12 The fire on the altar must be kept burning; it must not go out. Every morning the priest is to add firewood and arrange the burnt offering on the fire and burn the fat of the fellowship offerings on it.

13 The fire must be kept burning on the altar continuously; it must not go out.

(NIV)

Can you imagine how much work it was to keep a fire going 24/7/365? History records for us that the fire burned continuously for 860 years!

The fire went out when the people of God were carried off into captivity by the Babylonians. The reason they were carried into captivity was because they were no longer captivated by the fact that they were the people of God. They turned away from God, chasing after the temporal rather than the treasure of knowing God!

It is not God’s responsibility to keep the fire burning in our hearts; it’s ours!

Are you

a consumer of the things of God

or

are you consumed?

To consume means to “engage fully”.

A consumer simply eats all he can get.

There are a good number of people who don’t mind being touched by the fire of God, as long as it’s containable, or better said, controllable! As long as they determine its heat and intensity, they don’t mind being near the fire!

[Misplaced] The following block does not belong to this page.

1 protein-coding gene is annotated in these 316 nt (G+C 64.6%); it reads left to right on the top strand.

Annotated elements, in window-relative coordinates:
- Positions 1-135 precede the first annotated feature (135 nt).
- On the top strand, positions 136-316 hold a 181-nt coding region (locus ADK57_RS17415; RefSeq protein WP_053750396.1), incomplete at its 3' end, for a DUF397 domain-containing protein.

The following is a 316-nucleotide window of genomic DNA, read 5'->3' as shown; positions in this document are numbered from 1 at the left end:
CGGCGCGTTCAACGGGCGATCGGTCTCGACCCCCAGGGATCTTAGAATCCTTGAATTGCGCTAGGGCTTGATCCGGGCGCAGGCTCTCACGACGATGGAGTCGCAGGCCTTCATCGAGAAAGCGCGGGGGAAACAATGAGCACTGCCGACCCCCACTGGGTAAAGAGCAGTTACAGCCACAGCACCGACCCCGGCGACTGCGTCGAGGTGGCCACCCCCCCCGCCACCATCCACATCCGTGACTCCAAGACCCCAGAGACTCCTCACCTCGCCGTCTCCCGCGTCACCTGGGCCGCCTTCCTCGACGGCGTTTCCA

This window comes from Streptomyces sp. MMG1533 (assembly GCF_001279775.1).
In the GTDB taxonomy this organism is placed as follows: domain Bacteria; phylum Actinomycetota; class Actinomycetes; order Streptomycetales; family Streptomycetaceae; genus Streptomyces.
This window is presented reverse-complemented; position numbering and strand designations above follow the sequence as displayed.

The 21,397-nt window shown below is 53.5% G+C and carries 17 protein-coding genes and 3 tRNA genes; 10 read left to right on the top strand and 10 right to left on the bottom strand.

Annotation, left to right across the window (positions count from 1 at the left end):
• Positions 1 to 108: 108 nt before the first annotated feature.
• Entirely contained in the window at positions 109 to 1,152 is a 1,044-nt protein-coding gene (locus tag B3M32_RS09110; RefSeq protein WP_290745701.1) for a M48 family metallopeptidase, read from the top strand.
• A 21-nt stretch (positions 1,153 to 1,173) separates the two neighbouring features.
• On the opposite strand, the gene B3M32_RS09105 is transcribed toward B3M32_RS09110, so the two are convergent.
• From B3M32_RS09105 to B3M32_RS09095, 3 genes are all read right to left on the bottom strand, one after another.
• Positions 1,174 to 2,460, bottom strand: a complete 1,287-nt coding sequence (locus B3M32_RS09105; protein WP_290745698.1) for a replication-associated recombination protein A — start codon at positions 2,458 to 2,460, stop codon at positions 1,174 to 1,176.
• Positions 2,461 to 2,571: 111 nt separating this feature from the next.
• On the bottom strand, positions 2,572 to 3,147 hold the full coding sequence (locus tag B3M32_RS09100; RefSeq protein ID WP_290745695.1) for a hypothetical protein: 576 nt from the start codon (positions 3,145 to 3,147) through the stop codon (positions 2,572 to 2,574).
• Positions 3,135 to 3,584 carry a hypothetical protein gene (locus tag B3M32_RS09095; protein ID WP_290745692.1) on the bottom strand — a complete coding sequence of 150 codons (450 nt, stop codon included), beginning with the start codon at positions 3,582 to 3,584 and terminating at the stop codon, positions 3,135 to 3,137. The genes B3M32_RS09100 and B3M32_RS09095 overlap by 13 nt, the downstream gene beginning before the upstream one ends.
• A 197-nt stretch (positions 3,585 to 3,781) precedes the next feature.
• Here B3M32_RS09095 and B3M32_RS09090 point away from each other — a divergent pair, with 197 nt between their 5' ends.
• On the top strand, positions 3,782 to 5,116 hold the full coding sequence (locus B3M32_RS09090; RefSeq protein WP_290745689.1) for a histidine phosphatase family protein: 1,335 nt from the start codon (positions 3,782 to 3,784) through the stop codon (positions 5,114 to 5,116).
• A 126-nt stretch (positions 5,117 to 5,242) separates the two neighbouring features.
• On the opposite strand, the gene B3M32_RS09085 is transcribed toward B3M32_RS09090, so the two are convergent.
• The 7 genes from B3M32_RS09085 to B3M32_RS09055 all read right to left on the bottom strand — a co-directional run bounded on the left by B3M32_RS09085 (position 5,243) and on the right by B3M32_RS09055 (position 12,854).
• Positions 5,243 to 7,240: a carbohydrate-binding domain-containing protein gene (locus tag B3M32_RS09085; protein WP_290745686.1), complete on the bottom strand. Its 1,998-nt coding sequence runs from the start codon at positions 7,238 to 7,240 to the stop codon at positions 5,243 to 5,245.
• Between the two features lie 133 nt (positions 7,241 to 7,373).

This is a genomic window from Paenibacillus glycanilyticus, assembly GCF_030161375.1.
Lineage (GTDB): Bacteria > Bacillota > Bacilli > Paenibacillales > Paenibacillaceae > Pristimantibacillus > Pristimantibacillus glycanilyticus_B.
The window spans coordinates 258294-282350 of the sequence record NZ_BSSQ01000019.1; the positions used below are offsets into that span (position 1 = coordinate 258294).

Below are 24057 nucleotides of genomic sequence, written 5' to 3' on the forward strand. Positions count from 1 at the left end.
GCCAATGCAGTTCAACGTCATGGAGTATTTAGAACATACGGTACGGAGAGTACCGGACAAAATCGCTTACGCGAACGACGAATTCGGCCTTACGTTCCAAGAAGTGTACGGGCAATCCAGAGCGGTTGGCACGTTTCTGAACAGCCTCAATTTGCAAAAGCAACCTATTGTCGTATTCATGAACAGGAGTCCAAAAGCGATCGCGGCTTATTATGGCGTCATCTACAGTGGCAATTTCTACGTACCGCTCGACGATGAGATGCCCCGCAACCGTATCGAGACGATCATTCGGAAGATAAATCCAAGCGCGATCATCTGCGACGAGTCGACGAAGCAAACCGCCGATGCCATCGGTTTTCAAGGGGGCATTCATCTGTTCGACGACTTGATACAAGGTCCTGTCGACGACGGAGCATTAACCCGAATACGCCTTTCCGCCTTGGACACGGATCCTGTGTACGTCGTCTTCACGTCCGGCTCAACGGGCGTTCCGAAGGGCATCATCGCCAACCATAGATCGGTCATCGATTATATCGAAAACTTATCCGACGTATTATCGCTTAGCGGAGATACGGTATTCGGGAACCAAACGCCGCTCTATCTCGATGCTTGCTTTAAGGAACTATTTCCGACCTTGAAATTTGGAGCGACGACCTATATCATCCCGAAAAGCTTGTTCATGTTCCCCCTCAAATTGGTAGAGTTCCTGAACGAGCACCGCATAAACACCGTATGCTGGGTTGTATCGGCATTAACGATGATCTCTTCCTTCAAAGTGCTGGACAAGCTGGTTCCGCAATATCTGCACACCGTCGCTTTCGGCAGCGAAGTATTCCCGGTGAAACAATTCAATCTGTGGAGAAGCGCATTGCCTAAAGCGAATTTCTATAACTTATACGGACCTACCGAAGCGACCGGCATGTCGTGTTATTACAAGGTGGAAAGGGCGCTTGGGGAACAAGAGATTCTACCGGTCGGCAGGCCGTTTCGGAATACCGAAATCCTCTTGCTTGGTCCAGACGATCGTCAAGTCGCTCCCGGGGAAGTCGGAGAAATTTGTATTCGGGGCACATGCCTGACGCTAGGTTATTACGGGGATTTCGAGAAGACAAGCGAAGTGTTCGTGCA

God loves to see the hearts of his people glowing towards Himself. God will never be satisfied just to touch you, he wants to consume you, (body, mind, soul, and spirit)! He wants everything.

Blaise Pascal was a French mathematician and philosopher. In his writings, which were entitled Pensees, he traces the logical progression of his thought on many subjects. But something happened to Pascal which was beyond logic and rational thought. After his death, his servant found a piece of paper sewn into the lining of his coat. Here, in part, is what he wrote: The year of grace 1654. Monday, 23 November, . . . From about half-past ten in the evening until about half past midnight. FIRE. The God of Abraham, God of Isaac, God of Jacob. Not of the philosophers and intellectuals. Certitude, certitude, feeling, joy, peace . . . joy, joy, joy, tears of joy. . . Renunciation, total and sweet. Complete submission to Jesus Christ. . . The God whom Pascal encountered was not the God of the theologians and scholars, he was the personal God of the Bible. Pascal did not gain a new theology, he gained a new experience. He gained confidence and joy. And when the true Pascal met the true God there was true surrender — sweet renunciation and complete submission — not as a slavish thing, but as one gives oneself to a lover. There was passion in Pascal’s experience that he described as “FIRE.” This is the fire of Pentecost. The fire of Pentecost is the presence of God, whom the Bible tells us sits on a burning throne (Daniel 7:9), lives in everlasting burnings (Isaiah 33:14), is surrounded by seraphim — flaming angels (Isaiah 6:2) and is himself a consuming fire (Deuteronomy 4:24). Pentecost is when the apostles and other followers of Christ came into contact with the fire of God — so much so that it could be seen hovering over them.